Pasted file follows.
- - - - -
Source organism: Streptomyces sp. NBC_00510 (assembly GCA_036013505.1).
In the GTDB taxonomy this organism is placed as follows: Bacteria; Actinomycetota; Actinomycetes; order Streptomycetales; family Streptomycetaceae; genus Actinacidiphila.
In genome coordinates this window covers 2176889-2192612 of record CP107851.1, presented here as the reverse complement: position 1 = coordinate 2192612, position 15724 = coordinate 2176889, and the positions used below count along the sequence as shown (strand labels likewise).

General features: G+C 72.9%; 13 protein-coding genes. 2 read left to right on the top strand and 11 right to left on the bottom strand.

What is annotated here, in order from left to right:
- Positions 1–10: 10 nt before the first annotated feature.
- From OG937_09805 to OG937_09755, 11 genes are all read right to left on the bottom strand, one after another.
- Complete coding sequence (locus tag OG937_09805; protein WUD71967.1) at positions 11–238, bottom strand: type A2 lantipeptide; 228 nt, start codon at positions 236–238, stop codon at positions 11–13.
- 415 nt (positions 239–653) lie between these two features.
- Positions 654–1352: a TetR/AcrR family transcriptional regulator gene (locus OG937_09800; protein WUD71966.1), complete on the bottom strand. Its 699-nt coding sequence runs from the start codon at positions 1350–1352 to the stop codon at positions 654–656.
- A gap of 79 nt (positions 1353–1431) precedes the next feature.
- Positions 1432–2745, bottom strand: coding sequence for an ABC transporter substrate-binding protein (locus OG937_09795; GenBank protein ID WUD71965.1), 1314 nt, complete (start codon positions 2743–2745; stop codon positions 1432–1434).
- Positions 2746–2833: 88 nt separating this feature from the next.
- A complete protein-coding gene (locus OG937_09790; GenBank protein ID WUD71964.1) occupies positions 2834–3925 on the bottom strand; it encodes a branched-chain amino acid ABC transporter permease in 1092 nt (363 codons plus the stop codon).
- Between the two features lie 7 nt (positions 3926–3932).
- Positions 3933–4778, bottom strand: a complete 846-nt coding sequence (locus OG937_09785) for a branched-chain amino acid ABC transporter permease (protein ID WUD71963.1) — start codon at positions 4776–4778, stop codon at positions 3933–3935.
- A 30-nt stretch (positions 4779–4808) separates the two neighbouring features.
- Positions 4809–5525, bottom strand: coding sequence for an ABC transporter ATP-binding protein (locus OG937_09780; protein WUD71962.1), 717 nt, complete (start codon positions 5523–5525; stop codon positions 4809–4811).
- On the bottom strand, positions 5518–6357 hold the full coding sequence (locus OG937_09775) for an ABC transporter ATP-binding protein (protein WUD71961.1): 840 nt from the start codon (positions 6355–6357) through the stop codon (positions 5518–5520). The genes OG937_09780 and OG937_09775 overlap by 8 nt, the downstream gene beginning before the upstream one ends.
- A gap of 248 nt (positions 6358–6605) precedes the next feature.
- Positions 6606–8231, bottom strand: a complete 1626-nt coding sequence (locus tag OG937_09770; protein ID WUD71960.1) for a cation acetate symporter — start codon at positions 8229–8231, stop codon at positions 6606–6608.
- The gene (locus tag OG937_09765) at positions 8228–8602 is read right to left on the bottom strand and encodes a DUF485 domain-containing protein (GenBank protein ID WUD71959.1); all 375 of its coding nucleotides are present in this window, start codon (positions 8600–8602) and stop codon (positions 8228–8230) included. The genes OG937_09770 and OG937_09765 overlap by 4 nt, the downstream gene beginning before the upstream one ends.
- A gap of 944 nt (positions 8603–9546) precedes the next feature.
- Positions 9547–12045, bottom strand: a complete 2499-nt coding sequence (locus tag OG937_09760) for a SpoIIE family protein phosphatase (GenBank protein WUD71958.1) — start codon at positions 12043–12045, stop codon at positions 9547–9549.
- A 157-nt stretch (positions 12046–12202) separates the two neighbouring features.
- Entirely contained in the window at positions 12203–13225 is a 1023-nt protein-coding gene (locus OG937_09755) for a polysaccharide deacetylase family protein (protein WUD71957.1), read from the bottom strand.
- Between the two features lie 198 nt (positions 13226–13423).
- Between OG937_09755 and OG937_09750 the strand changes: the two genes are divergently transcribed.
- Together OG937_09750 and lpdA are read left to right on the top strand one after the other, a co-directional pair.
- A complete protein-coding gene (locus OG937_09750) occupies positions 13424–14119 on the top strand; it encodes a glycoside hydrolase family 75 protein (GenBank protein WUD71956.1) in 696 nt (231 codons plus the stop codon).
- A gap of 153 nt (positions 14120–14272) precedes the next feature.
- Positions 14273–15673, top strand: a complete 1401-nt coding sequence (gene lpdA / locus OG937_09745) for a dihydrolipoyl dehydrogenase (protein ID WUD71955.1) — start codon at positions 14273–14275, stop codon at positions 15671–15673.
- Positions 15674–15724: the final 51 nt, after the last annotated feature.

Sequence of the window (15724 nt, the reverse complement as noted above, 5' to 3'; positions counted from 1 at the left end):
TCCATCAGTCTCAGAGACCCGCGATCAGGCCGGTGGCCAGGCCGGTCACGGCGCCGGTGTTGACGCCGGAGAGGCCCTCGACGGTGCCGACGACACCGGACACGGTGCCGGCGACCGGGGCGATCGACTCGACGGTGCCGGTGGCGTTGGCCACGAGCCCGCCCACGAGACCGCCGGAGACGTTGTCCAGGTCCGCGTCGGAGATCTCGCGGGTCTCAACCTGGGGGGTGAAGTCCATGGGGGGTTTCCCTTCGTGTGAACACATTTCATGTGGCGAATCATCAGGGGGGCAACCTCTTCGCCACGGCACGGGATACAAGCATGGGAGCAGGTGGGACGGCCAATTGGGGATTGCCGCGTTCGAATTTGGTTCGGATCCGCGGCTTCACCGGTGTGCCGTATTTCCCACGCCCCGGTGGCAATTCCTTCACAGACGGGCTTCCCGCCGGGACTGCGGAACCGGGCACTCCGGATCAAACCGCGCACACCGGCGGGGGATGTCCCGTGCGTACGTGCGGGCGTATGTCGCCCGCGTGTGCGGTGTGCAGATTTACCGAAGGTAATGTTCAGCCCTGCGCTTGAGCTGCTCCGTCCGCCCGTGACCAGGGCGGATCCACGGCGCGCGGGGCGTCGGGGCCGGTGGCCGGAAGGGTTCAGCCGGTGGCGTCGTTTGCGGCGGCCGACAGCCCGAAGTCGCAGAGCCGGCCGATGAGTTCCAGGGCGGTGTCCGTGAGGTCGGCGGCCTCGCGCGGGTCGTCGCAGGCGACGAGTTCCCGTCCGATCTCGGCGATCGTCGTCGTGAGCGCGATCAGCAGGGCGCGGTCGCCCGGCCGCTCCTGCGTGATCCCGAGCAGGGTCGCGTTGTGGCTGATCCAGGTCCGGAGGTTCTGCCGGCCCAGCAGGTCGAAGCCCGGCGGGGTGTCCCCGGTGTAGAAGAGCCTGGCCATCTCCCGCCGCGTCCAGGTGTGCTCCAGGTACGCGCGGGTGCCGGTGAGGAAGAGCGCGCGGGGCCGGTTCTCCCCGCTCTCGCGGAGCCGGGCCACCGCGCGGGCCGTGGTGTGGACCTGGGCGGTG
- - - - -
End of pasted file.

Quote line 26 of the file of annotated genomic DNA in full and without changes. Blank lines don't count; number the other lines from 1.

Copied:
- Entirely contained in the window at positions 12203–13225 is a 1023-nt protein-coding gene (locus OG937_09755) for a polysaccharide deacetylase family protein (protein WUD71957.1), read from the bottom strand.